Autism charity condemns new rules on eligibility for social care

The government has betrayed people with autism by proposing unrealistic thresholds for who should be eligible for help and by enshrining the poorest of care standards in law, say charities.

The National Autistic Society said new criteria for those who should receive social care completely “overlooks” autistic people who would not be recognised as needing support. Many people with autism already struggle to have their condition identified. Fewer than half of English councils have any system in place for diagnosis, and some can be particularly vulnerable to neglect and abuse, but councils would not be obliged to help under the new criteria, says the NAS.

Other groups have also expressed what one chief executive described as “total horror” at the criteria put forward by the Department of Health to be used by councils in England in deciding who should receive social care and support. Charities including Age UK and the Alzheimer’sSociety believe the bar is being set too high, leaving millions vulnerable. A draft of the criteria was released this weekend ahead of Monday’s official launch.

In last week’s spending review the chancellor, George Osborne, hailed the government’s commitment of £3bn to be shared between the NHS and councils to join up health and social care services under the care bill.

National eligibility criteria to get access to adult care and support are being introduced as part of the bill, which is being scrutinised by the House of Lords and will move a step closer to becoming law on Monday. It would mean that local authorities would have a duty of care to people whose needs are deemed to be substantial.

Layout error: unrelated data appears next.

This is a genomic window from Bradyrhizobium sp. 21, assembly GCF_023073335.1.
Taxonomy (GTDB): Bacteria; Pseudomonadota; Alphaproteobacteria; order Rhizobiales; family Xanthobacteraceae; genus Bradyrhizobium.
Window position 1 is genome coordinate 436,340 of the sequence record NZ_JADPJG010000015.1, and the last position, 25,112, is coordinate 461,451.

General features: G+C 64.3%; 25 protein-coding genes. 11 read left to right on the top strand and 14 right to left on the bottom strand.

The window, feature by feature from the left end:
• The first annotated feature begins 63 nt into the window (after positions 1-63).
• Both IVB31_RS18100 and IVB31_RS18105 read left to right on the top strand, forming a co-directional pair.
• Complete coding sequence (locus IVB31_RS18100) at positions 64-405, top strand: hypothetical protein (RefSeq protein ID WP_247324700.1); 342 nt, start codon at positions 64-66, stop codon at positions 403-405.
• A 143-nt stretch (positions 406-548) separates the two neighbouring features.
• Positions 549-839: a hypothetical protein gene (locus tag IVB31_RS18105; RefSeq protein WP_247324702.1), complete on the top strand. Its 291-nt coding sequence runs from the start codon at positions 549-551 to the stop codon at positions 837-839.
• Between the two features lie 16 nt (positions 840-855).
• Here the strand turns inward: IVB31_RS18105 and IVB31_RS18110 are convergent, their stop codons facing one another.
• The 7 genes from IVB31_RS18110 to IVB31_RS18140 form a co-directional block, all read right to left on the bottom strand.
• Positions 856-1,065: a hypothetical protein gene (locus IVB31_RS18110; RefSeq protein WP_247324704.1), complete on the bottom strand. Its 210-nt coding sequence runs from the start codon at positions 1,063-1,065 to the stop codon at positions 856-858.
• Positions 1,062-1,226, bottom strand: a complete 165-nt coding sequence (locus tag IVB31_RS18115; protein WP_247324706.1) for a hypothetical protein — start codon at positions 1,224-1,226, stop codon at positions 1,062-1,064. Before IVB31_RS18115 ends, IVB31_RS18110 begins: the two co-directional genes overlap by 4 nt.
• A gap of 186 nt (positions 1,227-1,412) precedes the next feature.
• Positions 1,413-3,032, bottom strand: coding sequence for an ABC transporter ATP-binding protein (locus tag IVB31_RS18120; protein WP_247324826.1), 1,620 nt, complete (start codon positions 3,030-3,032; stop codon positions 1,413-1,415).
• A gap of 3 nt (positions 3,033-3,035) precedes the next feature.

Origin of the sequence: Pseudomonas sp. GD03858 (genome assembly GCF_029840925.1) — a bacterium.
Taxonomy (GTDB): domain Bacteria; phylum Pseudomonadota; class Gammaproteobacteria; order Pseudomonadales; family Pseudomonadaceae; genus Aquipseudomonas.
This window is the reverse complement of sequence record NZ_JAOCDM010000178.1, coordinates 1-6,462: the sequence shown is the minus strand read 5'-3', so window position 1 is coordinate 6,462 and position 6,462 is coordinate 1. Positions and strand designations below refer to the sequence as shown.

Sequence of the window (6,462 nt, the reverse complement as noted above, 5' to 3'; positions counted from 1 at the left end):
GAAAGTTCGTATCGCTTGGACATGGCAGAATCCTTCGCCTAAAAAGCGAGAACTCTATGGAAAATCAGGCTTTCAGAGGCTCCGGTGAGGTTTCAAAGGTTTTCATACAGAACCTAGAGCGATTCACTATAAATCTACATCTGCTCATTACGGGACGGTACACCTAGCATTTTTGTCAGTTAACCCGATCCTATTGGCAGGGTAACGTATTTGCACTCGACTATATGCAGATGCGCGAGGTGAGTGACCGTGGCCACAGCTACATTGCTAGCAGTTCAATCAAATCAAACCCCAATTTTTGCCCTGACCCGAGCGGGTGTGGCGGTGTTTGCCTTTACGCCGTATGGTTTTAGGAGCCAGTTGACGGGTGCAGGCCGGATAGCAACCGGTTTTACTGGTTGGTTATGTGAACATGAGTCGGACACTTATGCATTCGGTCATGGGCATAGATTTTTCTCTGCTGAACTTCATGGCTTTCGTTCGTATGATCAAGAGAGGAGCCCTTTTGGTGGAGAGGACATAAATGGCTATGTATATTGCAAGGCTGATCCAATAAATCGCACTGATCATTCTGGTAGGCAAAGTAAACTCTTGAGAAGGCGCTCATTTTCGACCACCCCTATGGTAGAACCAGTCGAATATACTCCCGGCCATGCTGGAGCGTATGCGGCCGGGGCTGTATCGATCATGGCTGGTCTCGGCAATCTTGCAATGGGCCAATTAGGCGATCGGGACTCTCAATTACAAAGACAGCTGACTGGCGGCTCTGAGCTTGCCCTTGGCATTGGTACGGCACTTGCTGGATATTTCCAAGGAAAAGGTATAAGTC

Mark Lever, chief executive of the NAS, said: “The proposals for who qualifies for social care support leave the government’s spending review promise in tatters. The government has been hailing its investment to join up health and social care, asserting it will mean vulnerable people receive the support they need in the first instance, and don’t have to wait until crisis point before the system takes notice and steps in.

“But the proposed criteria betray this ambition and overlook the very real needs of thousands of people across the country with autism. People with the disability often require support with everyday activities like getting washed and dressed, but the draft criteria restrict eligibility to those with a physical or mental impairment, which could mean that those who don’t have a formal diagnosis miss out on support altogether.”

Lever added: “Only 63 out of the 152 local authorities [in England] have a diagnostic pathway in place for adults with autism, so a huge group are at risk. Social care support should be assessed by actual need, not just what’s written on a piece of paper.

“In 21st-century Britain, most people would agree that someone who cannot get out of the house independently is deserving of support. But the proposals are too vague to commit to this.”

George McNamara, head of policy at the Alzheimer’s Society, said that it was a move towards enshrining the low standard in law. “The wholly inadequate levels of care available today reflect the extent of the savage cuts that have left hundreds of thousands of people struggling without any support. To suggest that a national criteria, which aims to maintain this status quo, is a positive step demonstrates a worrying acceptance of the substandard.”

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